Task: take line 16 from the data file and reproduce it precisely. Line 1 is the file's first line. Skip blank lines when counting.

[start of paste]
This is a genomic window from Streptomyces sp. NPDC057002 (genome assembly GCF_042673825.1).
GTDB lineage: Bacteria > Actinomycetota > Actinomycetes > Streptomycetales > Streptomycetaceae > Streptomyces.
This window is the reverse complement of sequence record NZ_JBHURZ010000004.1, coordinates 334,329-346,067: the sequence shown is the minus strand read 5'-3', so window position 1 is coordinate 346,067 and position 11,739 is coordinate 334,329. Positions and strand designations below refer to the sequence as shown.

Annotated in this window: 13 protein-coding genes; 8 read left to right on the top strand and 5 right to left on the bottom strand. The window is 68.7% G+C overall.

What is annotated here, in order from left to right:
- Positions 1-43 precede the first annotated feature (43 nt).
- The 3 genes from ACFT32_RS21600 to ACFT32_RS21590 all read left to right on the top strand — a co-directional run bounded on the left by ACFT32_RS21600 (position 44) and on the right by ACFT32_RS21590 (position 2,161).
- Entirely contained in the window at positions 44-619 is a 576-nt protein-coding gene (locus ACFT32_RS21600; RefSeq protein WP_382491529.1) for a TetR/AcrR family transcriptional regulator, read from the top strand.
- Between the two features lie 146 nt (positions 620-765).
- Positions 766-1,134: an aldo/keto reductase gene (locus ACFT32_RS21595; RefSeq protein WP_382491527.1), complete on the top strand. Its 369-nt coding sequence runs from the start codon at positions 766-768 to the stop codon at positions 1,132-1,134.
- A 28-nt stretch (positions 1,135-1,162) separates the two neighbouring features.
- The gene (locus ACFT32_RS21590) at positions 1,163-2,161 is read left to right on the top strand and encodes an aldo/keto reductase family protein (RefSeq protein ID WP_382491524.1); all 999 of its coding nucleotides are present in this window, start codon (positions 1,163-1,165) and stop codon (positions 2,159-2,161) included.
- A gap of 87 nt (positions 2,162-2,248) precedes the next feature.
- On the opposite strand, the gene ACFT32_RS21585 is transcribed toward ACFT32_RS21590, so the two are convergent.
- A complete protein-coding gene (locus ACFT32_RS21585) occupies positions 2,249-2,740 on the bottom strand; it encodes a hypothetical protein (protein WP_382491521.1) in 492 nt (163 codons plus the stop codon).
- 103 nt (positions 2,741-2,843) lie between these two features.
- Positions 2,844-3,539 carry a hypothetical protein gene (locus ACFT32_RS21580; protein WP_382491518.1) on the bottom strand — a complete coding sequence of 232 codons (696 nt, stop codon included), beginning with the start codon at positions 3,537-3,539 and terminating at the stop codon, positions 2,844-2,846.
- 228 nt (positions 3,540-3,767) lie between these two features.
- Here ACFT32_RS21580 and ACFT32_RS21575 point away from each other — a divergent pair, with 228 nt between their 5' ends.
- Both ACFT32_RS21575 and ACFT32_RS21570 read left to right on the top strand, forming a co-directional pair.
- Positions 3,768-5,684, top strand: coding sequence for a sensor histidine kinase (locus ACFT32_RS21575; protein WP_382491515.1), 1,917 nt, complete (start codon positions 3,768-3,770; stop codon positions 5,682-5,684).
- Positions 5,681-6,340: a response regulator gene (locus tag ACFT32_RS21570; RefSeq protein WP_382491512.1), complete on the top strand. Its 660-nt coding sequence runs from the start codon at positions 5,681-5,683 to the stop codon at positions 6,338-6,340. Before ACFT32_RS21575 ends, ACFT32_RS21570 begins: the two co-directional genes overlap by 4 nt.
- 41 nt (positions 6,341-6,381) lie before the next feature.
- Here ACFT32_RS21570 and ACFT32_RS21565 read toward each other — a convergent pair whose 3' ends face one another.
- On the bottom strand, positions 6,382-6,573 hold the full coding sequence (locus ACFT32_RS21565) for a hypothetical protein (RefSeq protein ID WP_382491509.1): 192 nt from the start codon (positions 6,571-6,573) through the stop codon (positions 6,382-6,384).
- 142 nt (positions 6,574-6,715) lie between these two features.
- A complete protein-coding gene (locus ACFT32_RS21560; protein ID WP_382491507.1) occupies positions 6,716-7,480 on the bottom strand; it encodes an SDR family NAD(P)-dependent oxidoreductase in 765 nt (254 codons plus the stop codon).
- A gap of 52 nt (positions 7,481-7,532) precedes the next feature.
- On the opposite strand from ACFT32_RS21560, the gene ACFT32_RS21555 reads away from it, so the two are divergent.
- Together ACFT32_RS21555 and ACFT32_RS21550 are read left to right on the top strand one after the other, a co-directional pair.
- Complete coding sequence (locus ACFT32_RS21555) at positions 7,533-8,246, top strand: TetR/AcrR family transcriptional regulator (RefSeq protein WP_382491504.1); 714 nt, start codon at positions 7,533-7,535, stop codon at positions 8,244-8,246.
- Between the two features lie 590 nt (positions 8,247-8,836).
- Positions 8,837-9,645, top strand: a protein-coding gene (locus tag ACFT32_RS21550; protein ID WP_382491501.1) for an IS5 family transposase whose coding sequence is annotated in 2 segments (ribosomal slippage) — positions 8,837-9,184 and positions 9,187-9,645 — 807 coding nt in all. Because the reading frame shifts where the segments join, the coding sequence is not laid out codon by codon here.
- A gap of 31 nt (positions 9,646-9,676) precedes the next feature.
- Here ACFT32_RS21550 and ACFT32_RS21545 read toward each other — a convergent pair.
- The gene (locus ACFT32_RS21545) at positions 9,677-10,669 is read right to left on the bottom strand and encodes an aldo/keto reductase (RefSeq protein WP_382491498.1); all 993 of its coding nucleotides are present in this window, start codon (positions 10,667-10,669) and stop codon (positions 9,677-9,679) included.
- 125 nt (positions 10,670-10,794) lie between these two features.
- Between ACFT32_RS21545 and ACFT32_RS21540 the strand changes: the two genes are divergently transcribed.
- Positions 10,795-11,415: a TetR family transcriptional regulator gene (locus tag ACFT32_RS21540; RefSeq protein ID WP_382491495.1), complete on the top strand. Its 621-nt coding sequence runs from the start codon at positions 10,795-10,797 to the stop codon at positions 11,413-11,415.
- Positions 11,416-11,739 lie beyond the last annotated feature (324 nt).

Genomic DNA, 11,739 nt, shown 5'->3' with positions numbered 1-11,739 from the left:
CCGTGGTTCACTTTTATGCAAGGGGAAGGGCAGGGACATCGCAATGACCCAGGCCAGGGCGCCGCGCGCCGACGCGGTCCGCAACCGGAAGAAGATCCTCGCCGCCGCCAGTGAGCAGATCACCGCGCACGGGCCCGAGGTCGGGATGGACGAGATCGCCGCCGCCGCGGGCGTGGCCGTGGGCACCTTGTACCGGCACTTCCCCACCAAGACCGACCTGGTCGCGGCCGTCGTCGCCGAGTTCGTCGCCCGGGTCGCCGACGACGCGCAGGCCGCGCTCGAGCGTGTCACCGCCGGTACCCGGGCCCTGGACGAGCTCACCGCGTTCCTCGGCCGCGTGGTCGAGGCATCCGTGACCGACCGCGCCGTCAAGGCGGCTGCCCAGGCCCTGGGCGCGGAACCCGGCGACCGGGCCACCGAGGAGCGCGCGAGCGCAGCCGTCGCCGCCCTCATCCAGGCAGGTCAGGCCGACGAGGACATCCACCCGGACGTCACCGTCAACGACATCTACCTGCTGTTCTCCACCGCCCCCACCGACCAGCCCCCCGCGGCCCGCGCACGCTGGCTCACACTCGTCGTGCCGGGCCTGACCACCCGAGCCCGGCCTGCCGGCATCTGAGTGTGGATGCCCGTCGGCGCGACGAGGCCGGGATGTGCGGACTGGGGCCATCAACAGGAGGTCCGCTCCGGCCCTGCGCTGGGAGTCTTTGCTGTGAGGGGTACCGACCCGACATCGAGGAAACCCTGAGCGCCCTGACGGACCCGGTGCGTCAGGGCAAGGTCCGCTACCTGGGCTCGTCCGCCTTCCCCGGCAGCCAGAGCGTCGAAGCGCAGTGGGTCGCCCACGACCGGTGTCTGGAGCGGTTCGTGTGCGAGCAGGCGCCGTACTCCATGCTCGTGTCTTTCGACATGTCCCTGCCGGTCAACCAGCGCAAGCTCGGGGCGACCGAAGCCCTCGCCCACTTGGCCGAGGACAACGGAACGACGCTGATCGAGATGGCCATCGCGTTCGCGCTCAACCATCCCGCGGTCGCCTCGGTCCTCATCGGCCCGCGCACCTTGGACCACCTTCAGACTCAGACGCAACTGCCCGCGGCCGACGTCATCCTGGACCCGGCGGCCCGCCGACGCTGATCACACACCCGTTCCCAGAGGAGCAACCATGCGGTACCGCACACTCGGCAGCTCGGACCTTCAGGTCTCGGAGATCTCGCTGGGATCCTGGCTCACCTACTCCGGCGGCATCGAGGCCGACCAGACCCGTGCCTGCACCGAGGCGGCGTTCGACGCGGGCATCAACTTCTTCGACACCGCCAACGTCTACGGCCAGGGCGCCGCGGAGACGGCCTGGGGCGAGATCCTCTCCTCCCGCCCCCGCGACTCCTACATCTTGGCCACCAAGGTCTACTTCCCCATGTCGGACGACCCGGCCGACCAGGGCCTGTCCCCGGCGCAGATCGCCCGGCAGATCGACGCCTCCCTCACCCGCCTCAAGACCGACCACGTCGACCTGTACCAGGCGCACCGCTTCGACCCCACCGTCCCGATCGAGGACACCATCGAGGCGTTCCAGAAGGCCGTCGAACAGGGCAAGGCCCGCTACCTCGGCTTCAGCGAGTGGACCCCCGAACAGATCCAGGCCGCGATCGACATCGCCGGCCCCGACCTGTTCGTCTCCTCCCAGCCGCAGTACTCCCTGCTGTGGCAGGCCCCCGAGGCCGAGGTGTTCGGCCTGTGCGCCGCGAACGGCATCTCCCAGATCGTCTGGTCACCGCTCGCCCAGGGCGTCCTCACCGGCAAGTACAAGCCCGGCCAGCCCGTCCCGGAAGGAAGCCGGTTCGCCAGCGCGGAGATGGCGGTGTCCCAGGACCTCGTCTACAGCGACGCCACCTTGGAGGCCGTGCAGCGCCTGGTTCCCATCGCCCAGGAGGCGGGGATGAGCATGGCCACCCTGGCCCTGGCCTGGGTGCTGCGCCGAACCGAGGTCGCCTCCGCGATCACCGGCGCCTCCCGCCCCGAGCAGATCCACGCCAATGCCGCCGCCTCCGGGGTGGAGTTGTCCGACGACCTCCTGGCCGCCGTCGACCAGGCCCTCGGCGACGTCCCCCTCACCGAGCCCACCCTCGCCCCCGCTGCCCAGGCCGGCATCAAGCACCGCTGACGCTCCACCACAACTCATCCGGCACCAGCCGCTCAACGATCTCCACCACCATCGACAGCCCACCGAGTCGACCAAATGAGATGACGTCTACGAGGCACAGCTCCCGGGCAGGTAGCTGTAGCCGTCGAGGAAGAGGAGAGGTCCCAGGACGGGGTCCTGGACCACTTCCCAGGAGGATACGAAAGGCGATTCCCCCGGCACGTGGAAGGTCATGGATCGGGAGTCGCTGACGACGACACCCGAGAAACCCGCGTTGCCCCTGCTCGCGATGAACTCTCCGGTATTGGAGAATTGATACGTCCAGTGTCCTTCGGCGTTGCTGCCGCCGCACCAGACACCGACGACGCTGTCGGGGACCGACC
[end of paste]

- 103 nt (positions 2,741-2,843) lie between these two features.